The business benefits of the climate fight
The business benefits of the climate fight
The world may succeed in avoiding the worst impacts of climate change, thanks to the recent international agreement coming out of COP21, but we’re still locked into a 1.5 degree Celsius warming, according to Sarah Hendel-Blackford, senior consultant at Ecofys UK, during a recent GreenBiz webinar.
"Average temperature change doesn’t mean just warm weather," Hendel-Blackford said, "We’re talking about significant sea level rise, more constrained fresh water sources, deterioration or loss of key land or marine ecosystems and reduced food resources."
And there’s also extreme weather — while no single natural disaster can be directly linked to climate change, scientists agree that hurricanes, heat waves, heavy downpours and floods will increase in frequency and intensity as the planet warms.
All of this already is having a significant impact on business. Around 100 million people and many businesses are situated within 3 feet of mean sea level and most of the population is concentrated in coastal cities.
"The economic costs are rising as global economic hubs are increasingly interdependent and often placed in cities," Hendel-Blackford said. "Cities are hubs for critical systems, and disruptions to those systems have effects beyond the location itself."
Extreme weather hurts global supply chains
Impacts of extreme weather events can have a varying impact on business, but increased globalization means that what happens in one part of the world greatly affects organizations in another part.
This stark reality was seen in 2011, when extreme flooding in Thailand sent reverberations throughout global electronics and automotive supply chains. The flooding hit Toyota so hard that it contributed to its drop from first to third in the ranking of the world’s biggest car manufacturers in just one year. Likewise, Sony was forced to delay the launch of a new camera product.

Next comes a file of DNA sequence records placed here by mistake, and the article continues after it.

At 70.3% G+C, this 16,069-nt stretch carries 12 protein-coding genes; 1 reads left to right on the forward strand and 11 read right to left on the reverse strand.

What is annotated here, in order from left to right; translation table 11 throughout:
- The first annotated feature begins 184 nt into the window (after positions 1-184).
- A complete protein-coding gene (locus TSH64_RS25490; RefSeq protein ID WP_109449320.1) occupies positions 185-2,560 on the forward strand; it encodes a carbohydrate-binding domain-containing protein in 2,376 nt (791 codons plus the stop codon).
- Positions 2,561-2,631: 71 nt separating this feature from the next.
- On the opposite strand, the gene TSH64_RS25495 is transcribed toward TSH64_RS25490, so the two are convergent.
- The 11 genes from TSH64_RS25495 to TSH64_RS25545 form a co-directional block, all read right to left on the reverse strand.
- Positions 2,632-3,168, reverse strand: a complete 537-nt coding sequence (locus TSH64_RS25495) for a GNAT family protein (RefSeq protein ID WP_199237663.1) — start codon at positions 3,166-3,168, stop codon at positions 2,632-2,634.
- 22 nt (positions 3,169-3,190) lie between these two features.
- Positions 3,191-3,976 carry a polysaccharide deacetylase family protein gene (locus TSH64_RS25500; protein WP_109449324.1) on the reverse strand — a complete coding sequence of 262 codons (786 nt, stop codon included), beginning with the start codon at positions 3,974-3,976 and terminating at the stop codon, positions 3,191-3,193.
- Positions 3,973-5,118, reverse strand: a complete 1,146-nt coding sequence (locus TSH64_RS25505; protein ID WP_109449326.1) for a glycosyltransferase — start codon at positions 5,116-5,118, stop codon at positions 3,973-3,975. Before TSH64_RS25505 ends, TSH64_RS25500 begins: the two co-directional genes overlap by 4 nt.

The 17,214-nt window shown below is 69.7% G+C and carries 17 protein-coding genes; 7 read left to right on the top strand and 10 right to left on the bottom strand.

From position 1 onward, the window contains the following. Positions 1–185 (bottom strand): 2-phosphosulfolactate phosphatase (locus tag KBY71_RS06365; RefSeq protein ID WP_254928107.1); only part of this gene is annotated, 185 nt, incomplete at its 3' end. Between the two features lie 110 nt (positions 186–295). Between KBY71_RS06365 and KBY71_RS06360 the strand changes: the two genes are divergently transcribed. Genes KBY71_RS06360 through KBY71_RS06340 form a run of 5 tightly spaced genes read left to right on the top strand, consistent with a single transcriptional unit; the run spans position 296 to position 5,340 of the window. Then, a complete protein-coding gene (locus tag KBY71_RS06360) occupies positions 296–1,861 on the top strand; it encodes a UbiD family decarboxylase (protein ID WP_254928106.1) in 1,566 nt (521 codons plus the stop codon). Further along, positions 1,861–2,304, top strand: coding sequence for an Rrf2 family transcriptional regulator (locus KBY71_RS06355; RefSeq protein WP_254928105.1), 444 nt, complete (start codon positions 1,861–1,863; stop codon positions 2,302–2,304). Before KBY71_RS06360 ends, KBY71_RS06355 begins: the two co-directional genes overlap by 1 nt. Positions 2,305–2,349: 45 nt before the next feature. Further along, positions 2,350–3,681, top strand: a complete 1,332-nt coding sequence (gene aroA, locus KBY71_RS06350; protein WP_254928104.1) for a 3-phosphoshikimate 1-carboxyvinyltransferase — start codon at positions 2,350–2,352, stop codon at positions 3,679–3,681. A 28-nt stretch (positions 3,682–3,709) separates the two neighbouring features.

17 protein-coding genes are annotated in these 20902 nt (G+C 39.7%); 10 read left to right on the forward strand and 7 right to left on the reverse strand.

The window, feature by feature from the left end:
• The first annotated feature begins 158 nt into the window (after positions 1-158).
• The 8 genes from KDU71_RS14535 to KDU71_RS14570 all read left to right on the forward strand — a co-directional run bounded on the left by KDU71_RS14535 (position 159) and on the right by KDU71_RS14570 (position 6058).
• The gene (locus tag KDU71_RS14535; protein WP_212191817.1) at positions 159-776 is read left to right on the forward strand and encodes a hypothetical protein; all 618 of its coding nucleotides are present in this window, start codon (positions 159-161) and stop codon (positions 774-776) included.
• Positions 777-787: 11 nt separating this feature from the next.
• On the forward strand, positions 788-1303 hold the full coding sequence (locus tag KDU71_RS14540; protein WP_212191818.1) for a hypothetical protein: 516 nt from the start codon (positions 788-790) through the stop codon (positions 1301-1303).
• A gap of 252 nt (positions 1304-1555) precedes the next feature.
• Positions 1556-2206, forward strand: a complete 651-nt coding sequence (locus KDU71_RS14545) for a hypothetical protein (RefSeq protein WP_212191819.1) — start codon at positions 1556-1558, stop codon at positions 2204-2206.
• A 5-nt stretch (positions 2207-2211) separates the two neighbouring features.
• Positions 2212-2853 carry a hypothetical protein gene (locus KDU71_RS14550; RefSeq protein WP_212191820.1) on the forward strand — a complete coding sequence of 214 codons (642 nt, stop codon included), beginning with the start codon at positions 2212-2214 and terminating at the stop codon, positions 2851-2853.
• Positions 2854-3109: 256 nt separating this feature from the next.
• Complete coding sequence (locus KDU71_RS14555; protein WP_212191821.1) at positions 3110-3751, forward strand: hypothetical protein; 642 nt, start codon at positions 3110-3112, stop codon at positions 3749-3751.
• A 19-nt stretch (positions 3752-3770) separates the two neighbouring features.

Overall, the flooding caused global production to slow by 2.5 percent in 2011 and cost insurance firms more than $5 billion in claims — greater than the cost of Japan’s large earthquake and tsunami that same year.
"Here we really see how damages in one geographic area can literally impact a whole supply chain," Hendel-Blackford said.
Resilience is a business imperative
Most businesses should expect to face climate change impacts, even if it’s just indirectly, Hendel-Blackford said. Insurance doesn’t always cover the significant costs created by these impacts, which is why building resilience against them has become a business imperative.
To achieve more resilient supply chains, companies should take an integrated approach, said Hendel-Blackford. This includes understanding current and future vulnerabilities, identifying critical points of intervention to build in adaptation measures and resilience and diversifying supply chains, logistics and markets that can build in flexibility and resilience for faster recovery to realize new market opportunities.
"Those companies that really have a plan to recover and capture the organizational learning from such events can really reduce their uninsured costs," Hendel-Blackford said.